Regarding Heathrow airport, where it is sure that the bomb was loaded onto the Pan Am flight, on page 23 the three-judge panel said: "There is also a possibility that an extraneous suitcase could have been introduced by being put onto the conveyor belt outside the interline shed, or introduced into the shed itself or into the container when it was at the built-up area. To achieve that, the person placing the suitcase would have had to avoid being detected, but the evidence indicates that a person in possession of a pass for the airside area would not be likely to be challenged, and there were a very large number of passes issued for Heathrow, a substantial number of which were not accounted for. The person placing the suitcase would also have required to know where to put it to achieve the objective."
Then when analysing the security at Malta Airport, on page 40 they stressed the precautions taken before each flight. "In addition to the baggage reconciliation procedure, there was a triple count of the number of passengers boarding a departing flight, that is, there was a count of the boarding cards, a count by immigration officers of the number of immigration cards handed in, and a head count by the crew. On the surface, these arrangements seem to make it extremely difficult for an unaccompanied and unidentified bag to be shipped on a flight out of Luqa."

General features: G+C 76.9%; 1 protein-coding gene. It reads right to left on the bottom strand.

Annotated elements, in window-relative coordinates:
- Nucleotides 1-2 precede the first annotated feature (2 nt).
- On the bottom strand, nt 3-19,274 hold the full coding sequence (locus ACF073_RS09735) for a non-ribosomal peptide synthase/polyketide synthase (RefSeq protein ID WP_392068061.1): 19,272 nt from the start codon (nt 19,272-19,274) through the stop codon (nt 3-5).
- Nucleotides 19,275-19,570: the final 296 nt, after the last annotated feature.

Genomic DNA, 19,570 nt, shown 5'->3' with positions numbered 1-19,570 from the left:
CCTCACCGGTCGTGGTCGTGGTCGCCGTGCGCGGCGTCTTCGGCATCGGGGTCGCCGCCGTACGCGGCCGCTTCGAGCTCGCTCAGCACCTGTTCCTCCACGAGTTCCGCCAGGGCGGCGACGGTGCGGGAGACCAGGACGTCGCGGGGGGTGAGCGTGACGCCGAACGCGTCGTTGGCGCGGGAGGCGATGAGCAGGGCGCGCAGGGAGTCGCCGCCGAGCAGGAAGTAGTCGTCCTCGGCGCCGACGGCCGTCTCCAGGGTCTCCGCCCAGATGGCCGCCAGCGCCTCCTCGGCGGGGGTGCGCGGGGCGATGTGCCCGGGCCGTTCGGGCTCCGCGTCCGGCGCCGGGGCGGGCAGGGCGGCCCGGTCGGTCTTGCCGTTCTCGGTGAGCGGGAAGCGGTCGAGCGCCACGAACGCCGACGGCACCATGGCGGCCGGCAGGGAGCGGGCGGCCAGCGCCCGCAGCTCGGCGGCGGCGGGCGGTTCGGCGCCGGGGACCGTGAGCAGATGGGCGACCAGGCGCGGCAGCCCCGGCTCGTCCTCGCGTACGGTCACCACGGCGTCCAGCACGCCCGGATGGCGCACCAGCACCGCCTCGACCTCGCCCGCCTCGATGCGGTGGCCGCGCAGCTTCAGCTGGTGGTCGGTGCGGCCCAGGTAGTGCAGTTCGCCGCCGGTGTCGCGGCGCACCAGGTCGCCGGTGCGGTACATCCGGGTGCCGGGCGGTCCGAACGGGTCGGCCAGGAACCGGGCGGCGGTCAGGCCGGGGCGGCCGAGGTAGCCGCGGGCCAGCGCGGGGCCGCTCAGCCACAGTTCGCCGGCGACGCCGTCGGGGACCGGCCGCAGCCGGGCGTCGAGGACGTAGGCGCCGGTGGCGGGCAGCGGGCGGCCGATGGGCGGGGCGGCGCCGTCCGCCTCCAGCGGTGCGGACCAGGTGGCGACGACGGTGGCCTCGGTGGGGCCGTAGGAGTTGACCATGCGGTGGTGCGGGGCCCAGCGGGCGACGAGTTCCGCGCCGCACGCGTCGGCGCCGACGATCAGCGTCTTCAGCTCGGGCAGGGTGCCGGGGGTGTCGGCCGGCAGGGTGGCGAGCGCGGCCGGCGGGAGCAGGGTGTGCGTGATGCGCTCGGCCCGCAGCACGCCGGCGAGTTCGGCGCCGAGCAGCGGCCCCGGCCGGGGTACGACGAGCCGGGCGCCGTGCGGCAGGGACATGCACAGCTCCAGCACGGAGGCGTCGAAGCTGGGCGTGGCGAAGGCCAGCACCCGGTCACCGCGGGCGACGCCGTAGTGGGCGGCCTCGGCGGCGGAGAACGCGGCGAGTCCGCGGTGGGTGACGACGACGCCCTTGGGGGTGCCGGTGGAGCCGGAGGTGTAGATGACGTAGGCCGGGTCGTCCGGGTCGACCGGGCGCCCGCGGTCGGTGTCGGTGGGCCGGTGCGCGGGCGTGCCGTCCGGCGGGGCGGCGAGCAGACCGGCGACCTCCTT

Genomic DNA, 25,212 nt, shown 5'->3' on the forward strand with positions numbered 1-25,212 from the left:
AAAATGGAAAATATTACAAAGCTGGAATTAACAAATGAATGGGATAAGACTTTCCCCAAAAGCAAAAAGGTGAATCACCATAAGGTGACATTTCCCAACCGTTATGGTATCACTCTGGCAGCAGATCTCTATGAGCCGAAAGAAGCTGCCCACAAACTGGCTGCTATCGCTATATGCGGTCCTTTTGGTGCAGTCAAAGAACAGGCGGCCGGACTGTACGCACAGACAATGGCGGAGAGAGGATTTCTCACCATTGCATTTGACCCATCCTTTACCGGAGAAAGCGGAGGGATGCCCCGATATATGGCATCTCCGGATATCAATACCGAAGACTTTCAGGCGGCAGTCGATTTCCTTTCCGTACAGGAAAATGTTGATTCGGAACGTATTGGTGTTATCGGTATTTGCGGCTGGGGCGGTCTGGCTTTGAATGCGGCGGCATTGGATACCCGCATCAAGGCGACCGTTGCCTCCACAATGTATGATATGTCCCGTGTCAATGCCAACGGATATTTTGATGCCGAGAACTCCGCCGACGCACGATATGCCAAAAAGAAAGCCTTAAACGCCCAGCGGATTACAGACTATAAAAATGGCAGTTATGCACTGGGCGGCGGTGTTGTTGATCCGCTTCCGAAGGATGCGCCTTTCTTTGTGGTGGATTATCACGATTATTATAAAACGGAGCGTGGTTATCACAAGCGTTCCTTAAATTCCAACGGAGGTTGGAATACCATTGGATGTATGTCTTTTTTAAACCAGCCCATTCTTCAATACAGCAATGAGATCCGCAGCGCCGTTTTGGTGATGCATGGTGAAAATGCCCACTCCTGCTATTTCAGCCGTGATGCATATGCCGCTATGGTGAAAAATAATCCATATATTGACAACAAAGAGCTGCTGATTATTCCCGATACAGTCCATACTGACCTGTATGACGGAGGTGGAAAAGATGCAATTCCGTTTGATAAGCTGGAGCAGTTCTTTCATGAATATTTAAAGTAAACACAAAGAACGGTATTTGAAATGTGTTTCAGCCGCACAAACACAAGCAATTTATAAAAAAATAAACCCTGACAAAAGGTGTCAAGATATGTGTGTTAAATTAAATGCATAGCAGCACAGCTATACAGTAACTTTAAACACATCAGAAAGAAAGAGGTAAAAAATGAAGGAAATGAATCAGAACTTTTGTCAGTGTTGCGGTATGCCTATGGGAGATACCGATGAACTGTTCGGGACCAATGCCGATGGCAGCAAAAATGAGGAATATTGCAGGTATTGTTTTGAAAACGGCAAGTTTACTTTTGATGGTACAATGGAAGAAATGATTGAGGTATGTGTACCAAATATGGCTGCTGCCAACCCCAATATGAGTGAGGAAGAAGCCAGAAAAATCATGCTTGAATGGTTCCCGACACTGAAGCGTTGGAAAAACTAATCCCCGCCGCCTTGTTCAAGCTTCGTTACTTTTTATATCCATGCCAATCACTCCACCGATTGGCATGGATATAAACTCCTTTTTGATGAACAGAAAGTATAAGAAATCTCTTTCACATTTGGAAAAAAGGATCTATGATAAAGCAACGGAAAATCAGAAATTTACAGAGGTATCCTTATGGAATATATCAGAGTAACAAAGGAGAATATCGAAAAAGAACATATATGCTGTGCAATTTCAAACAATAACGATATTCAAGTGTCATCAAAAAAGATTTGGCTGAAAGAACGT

And on page 42 it is claimed that "the absence of any explanation of
the method by which the primary source might have been placed on board
a major difficulty for the Crown case, and one which has to be considered along with the rest of the circumstantial evidence in the case".
The Libyan defector, who is married to a Maltese, was declared not reliable.